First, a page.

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Methodology

Practical, Immediate, Creative Solutions

Lilly’s approach to her work is practical and immediate. She understands that the art department serves the movie and that it’s imperative they provide creative solutions to the director and cinematographer in order to support their vision for the film.

Designing for the Camera

When designing, Lilly’s goal is to make backgrounds that are seamless and distinctive, while allowing the flexibility and accessibility filmmaking requires. In Lilly’s words, “My work should be beautiful but shoot-able.” This is achieved by working with the cinematographer to create locations that not only stand up as authentic backgrounds but also as settings that give the director the flexibility and accessibility the film shooting requires.

Inside Out Set Design

One of Lilly’s focuses has been to develop ‘inside out’ sets – or building sets on location so the actual light and real surroundings are used during filming. With this type of construction, crews can film outside when the light is conducive and move inside when the natural light is less compatible to filmmaking. This gives flexibility and range to the creative team as well as dynamic cinematic results.

Communicative Teamwork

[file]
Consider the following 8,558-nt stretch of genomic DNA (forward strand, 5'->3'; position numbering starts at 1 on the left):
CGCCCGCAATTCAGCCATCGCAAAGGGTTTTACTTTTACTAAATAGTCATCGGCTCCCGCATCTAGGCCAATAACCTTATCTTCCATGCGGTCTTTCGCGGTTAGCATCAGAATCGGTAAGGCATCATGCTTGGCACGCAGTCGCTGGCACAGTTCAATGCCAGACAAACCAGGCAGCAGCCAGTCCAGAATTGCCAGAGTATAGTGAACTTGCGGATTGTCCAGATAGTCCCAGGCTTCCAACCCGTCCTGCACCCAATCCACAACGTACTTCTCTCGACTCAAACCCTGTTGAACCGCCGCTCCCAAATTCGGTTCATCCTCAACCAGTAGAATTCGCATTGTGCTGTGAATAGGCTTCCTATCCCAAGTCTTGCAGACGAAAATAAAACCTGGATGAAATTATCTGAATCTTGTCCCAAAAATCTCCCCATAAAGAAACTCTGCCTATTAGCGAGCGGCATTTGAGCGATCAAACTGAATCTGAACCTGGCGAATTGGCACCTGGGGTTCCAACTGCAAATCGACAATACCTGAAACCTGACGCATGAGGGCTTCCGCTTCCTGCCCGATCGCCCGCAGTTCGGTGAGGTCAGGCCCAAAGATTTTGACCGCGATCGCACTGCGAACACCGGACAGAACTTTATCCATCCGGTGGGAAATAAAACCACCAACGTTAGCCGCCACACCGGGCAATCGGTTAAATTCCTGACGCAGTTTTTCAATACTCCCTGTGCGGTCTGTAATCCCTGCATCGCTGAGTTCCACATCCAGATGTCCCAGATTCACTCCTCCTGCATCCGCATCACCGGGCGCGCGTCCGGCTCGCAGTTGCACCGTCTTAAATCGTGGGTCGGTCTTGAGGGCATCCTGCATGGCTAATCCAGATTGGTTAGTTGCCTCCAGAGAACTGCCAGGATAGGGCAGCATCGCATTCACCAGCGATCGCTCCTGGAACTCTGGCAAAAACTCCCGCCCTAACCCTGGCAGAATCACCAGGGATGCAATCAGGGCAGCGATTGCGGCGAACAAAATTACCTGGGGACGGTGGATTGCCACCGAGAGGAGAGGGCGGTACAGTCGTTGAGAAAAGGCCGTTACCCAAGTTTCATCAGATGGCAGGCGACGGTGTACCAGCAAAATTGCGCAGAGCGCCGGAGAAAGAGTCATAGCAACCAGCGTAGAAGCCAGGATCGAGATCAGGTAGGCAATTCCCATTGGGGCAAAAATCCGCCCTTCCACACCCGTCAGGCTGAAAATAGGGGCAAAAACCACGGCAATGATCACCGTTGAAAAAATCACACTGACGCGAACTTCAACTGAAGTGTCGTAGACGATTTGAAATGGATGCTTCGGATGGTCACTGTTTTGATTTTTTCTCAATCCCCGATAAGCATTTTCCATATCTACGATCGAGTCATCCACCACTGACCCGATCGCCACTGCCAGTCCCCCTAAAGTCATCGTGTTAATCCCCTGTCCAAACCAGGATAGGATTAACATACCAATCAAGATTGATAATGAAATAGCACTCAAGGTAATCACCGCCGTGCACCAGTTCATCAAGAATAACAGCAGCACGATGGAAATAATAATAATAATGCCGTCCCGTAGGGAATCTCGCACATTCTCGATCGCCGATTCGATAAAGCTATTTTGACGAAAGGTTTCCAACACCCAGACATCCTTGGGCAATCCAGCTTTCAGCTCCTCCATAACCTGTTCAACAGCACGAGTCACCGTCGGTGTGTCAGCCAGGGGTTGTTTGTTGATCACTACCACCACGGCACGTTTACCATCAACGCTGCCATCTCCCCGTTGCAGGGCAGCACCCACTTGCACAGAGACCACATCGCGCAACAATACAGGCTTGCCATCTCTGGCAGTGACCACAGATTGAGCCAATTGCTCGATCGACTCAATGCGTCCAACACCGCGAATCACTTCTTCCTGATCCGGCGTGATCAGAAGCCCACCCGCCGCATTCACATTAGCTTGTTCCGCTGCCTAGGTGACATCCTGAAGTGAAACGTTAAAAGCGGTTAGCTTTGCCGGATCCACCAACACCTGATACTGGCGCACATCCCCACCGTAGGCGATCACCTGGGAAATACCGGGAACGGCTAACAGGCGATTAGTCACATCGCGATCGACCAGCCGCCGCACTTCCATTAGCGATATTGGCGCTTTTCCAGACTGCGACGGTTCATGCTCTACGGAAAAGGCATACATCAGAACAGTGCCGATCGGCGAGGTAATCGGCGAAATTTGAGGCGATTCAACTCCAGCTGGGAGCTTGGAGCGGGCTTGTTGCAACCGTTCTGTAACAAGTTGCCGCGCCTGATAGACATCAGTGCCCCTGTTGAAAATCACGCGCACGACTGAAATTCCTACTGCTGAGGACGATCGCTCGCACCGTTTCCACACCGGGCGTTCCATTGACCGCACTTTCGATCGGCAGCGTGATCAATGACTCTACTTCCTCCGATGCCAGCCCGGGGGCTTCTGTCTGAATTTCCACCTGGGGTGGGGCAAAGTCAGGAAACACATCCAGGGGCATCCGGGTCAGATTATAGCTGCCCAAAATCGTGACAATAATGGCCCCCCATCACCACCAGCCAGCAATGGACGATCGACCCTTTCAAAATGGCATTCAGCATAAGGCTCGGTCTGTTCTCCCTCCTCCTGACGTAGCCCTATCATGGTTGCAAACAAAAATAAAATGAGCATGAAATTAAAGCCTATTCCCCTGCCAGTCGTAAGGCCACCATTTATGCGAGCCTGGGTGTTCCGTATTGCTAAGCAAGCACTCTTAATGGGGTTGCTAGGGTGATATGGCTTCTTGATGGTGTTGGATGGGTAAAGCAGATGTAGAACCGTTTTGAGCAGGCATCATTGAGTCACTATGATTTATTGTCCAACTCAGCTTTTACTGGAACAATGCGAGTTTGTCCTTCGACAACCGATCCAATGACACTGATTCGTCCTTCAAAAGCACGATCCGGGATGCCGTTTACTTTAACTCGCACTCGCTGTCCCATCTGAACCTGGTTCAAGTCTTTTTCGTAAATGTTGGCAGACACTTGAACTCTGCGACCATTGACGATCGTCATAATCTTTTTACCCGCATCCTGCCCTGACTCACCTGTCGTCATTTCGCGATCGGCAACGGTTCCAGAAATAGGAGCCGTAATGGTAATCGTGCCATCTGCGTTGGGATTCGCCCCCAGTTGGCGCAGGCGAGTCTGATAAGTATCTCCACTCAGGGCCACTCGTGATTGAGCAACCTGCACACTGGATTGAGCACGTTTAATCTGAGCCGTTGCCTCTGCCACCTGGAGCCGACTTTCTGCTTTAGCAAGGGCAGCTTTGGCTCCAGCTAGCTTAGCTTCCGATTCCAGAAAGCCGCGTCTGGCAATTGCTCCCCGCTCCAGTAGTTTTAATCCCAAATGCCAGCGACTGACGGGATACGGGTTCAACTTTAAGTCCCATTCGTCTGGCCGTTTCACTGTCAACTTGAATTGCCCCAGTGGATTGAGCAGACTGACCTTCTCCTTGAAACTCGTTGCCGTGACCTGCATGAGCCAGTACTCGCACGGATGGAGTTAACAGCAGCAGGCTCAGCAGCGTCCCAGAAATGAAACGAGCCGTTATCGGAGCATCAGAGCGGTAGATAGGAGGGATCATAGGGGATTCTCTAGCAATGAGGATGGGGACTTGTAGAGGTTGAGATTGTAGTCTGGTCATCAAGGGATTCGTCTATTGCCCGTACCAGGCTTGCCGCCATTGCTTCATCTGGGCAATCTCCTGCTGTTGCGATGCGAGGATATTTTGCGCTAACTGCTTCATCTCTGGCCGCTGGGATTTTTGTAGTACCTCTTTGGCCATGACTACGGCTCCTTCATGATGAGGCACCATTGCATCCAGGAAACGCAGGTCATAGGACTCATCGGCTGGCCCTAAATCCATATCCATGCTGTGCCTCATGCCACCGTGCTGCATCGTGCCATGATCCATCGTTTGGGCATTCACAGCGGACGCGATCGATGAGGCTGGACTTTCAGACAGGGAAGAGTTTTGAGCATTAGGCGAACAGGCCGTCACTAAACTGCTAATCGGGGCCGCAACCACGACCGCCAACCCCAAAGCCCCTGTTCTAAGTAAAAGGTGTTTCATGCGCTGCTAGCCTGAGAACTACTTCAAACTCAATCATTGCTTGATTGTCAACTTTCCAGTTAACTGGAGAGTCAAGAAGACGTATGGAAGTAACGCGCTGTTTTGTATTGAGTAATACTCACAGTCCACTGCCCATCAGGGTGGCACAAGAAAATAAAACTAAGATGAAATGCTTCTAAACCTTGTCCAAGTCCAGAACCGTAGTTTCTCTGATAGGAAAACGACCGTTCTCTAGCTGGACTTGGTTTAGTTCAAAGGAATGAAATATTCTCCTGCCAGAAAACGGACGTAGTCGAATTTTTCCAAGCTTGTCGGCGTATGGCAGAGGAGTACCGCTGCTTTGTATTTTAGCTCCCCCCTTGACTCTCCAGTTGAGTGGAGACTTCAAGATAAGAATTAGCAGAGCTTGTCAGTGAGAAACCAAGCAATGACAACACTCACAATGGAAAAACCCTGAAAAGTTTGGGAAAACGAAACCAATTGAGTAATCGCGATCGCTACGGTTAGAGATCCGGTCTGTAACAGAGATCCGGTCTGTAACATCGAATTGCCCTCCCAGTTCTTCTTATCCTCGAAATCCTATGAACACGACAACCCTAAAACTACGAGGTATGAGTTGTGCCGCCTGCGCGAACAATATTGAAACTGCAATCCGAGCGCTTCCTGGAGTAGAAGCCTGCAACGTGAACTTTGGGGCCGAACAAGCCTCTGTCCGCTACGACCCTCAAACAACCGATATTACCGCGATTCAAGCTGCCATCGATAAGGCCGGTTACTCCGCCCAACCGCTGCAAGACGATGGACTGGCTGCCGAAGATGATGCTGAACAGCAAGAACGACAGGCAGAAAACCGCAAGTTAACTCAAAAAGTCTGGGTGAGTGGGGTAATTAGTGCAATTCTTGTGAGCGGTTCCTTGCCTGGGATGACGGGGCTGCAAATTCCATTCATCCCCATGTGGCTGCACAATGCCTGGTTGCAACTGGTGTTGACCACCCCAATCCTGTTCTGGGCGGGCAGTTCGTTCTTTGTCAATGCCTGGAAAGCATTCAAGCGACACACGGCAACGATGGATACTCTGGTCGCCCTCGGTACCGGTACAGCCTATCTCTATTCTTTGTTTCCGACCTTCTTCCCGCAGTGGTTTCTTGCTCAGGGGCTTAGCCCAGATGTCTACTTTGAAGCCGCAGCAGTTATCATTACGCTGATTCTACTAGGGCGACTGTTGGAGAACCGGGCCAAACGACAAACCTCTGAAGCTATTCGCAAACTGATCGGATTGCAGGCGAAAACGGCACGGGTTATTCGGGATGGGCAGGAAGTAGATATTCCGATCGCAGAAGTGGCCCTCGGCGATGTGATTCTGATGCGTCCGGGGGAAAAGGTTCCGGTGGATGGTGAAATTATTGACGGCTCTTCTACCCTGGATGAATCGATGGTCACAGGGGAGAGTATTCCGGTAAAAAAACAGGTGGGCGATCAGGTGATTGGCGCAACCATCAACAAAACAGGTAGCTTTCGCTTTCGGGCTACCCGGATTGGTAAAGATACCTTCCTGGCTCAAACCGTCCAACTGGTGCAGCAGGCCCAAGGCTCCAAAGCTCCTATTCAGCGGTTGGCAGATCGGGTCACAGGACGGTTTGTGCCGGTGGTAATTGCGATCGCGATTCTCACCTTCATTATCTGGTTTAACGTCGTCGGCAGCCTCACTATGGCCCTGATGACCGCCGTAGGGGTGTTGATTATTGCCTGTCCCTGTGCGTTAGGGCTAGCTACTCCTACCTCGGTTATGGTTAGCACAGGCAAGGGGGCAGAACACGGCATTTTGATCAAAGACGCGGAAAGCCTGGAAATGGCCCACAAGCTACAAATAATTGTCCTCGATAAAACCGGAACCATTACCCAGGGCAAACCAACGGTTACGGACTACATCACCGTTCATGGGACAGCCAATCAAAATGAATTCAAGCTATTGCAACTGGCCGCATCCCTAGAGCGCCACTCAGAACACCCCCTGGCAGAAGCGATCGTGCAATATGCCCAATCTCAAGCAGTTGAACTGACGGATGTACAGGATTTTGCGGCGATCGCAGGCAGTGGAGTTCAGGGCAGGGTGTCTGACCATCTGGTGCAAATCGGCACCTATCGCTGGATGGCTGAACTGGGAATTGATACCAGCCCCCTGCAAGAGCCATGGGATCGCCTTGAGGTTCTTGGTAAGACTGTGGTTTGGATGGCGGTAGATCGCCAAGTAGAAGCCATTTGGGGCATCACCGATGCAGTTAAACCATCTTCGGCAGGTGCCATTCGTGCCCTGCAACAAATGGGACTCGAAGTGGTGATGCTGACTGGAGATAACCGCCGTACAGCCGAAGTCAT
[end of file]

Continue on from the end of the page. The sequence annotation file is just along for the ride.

Filmmaking can be a strenuous team effort and having clear, concise team leadership is imperative to getting the job done quickly, effectively and beautifully. While Lilly’s creative work focuses on the results, her day to day job is to constantly communicate with the creative team. She finds it’s imperative to ask questions, while at the same time providing answers and guiding her design team. Managing that process smoothly is as much her responsibility as the artistic results of the film itself.

Research-based Creativity

Research is a key element of Lilly’s creative process. It is the path that brings her to the ‘holy cow’ moment – the moment she discovers a key clue or revelation that brings a set to life. It gives Lilly the tools to not be a slave to authenticity, but design the set that feels authentic; and it’s the feeling that counts in the end. With period films such as ‘The Crucible’ and ‘The Last Samurai’ there is a required attention to historical correctness, however, both films also needed a believable sense of place – a manufactured yet plausible reality. Lilly’s depth of research ensured this was achieved.